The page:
|Catching fraudsters. Is the answer to give up your freedom to privacy via international databases?|
Fraudsters have jumped in the education reform money making machine on the international level. From InsideHigherEd and Catch Them If You Can:
DUBLIN, Ireland -- Fraud in international higher education is a $1.5 billion to $2.5 billion business, an expert said Thursday here at the European Association for International Education annual conference.
Daniel J. Guhr, managing director for Illuminate Consulting Group, which advises governments, universities and foundations on higher education strategy, stressed that the estimate is necessarily imprecise: “Really good fraud is not visible.” But he said that the consulting group’s research does show that fraud is a pervasive problem.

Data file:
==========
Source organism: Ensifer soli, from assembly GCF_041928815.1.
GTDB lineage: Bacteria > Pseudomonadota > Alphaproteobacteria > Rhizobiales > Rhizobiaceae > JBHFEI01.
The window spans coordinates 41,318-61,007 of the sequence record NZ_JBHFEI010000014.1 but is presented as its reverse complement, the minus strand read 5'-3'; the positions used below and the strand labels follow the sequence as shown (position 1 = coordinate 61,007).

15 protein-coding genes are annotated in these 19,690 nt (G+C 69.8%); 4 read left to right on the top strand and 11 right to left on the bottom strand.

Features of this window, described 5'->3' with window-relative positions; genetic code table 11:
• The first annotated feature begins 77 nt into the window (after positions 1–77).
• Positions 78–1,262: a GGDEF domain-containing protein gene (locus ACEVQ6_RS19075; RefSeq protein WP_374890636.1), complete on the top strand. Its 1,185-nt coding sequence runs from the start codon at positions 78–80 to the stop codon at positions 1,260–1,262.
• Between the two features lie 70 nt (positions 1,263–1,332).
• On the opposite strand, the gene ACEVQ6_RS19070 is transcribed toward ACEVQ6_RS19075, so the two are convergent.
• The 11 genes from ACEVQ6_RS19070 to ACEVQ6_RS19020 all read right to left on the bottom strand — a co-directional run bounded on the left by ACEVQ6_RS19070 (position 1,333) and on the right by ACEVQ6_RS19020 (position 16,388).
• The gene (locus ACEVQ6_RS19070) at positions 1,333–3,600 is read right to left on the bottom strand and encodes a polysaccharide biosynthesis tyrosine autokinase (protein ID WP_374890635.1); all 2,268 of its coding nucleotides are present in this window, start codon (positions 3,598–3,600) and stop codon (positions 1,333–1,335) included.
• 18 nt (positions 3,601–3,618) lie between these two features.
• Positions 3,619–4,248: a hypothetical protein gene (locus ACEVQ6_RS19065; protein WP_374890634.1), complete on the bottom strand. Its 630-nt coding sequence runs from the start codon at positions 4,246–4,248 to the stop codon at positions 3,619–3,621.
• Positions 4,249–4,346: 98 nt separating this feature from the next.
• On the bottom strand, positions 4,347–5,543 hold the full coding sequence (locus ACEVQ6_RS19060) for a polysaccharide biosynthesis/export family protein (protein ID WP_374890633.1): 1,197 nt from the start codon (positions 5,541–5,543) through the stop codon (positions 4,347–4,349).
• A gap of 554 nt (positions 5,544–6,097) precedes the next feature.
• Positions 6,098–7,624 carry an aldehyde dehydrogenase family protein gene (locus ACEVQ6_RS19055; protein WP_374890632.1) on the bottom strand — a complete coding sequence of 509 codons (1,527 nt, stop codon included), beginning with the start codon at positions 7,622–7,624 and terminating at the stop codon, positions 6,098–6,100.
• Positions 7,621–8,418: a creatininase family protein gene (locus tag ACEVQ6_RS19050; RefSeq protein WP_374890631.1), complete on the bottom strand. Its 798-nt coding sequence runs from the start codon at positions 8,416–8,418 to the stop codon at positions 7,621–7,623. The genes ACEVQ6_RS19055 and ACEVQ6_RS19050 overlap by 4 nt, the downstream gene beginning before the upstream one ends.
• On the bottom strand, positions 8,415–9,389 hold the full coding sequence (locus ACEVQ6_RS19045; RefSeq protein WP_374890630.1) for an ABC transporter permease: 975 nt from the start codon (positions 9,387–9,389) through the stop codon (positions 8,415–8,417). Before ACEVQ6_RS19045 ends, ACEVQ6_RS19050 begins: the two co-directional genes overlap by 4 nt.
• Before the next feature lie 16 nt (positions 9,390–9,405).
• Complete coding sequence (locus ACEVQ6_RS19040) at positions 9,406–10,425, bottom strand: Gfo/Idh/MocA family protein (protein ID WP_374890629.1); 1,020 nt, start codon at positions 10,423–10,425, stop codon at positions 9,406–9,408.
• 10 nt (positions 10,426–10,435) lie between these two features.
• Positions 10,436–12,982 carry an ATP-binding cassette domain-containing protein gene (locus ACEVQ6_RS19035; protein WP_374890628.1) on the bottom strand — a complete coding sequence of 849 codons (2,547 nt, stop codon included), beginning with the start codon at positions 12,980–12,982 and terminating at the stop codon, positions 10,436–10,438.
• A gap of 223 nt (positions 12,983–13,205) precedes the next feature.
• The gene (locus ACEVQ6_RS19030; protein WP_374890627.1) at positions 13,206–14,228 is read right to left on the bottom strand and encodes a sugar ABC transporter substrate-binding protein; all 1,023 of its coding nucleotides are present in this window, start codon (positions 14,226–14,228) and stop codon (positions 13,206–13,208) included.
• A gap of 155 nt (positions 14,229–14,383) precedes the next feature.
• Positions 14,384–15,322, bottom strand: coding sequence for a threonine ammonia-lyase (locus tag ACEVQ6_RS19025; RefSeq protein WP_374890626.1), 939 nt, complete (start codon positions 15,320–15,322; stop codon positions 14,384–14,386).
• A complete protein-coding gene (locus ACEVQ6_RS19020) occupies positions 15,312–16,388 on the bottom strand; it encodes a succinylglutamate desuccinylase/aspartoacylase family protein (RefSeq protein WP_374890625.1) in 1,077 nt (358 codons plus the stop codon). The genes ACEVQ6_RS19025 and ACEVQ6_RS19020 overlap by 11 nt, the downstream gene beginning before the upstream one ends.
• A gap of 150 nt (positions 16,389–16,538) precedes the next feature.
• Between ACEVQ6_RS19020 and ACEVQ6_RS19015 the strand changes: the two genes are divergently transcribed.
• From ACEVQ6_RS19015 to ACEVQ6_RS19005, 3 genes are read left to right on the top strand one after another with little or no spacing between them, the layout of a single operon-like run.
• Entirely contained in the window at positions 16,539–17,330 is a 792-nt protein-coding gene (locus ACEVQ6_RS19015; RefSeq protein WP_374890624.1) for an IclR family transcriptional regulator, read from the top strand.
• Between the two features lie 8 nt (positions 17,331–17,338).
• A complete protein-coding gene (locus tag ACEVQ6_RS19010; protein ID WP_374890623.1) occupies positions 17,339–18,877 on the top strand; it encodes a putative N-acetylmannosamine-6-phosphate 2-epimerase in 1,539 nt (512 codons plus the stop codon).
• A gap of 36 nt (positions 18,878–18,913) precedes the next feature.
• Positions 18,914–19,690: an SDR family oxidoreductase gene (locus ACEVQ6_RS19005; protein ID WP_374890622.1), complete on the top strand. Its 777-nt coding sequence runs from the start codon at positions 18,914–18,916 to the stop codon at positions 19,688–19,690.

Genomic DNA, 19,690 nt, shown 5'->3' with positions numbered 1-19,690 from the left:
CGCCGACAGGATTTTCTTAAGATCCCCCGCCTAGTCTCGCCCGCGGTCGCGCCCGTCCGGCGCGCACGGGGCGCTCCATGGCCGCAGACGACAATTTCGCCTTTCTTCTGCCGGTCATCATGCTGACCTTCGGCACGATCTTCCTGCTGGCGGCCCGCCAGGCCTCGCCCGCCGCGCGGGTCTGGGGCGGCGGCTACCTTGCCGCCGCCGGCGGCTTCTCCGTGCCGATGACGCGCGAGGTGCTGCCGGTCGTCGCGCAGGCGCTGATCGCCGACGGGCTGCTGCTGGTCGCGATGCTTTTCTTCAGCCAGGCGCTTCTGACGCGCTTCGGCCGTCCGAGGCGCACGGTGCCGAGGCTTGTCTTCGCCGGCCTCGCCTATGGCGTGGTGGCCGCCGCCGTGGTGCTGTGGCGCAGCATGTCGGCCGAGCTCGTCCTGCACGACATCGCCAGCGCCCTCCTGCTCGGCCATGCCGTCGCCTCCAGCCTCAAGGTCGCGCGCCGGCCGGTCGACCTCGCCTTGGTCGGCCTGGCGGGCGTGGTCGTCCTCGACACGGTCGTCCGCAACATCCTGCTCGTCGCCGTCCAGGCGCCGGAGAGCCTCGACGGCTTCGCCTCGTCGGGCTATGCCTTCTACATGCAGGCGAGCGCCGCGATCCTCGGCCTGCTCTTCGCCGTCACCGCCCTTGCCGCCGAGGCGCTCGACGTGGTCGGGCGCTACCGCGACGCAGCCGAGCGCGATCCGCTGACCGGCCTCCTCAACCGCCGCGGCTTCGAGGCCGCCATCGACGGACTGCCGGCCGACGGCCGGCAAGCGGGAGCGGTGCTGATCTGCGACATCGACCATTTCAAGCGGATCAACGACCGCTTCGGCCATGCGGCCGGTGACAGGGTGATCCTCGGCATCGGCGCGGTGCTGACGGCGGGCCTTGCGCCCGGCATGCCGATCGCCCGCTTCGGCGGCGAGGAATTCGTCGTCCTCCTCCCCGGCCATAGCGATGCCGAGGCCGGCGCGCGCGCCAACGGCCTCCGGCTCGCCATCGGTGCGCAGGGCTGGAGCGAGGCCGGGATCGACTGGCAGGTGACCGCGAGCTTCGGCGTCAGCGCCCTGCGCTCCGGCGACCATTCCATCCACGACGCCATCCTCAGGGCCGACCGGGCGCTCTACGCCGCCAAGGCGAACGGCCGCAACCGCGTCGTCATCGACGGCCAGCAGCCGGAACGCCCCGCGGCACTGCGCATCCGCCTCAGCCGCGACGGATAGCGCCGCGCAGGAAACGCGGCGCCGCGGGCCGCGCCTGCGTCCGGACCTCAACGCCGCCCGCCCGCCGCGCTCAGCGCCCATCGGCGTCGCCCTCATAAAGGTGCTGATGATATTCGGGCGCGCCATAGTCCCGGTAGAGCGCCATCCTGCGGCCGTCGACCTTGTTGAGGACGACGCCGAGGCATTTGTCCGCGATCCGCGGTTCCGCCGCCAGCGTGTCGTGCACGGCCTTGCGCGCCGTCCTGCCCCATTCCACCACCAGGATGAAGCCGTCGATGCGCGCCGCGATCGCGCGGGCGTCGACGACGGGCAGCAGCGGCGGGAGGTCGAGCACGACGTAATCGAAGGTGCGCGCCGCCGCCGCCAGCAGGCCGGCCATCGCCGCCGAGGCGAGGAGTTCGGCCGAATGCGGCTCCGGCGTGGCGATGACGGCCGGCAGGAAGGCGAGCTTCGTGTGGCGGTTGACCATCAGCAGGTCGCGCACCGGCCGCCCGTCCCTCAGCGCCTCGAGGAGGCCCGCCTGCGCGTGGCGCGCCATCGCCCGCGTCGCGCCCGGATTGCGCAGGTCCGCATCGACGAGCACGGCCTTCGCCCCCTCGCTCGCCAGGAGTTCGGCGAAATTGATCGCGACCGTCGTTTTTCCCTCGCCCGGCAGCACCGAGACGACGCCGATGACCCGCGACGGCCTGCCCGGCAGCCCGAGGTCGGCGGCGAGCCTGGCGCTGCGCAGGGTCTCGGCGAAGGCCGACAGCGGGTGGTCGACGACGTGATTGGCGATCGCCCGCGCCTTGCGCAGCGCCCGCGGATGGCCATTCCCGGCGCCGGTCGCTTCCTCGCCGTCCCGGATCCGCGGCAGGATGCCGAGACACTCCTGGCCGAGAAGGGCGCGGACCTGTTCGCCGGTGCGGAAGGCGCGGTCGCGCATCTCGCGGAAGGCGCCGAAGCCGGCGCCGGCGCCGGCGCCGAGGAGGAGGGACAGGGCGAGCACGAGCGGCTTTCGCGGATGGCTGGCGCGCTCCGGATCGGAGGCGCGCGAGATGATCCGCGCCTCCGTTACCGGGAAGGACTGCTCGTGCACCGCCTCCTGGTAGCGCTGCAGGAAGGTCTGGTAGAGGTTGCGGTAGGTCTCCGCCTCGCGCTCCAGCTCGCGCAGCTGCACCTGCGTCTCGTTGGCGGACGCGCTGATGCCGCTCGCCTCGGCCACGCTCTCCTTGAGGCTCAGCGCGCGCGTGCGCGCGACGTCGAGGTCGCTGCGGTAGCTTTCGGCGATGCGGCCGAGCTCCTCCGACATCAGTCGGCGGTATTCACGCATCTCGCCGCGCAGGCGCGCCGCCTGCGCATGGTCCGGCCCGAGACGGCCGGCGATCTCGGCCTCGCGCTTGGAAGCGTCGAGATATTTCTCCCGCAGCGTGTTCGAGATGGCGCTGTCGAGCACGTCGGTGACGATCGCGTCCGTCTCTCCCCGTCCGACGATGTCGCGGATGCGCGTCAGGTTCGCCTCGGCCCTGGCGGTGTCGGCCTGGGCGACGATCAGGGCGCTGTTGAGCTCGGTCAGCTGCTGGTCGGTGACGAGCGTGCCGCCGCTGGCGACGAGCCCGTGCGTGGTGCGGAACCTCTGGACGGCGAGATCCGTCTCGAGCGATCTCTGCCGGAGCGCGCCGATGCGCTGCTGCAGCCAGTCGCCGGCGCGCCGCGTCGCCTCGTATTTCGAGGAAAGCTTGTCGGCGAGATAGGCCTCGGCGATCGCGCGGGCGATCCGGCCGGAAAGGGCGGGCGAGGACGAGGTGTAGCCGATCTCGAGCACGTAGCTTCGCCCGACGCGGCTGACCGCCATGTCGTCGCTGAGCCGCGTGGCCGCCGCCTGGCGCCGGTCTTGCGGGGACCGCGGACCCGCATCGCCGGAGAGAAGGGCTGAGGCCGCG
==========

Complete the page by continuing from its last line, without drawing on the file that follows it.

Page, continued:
Guhr provided an overview of the problem of fraud in international education. He defined fraud broadly, situating various forms of it on a spectrum of severity -- from résumé embellishment, on the low end, to full-scale identity fraud on the high end. In between, Guhr listed fake letters of recommendation (“We tell all our clients to forget letters of reference -- they’re completely useless”), plagiarism, purchased test scores (“I’m very, very worried about the validity of English language test scores coming out of certain Asian countries,” Guhr said, later citing China and Vietnam in particular), purchased transcripts, purchased degrees, fake immigration records (such as passports), and bribery of immigration officials.
Guhr said that the key driver of fraud is economic benefit -- not only to the offending student and family, but to other stakeholders as well, colleges included. Increasingly, college leaders view international students as an important source of tuition revenue. The more, the merrier.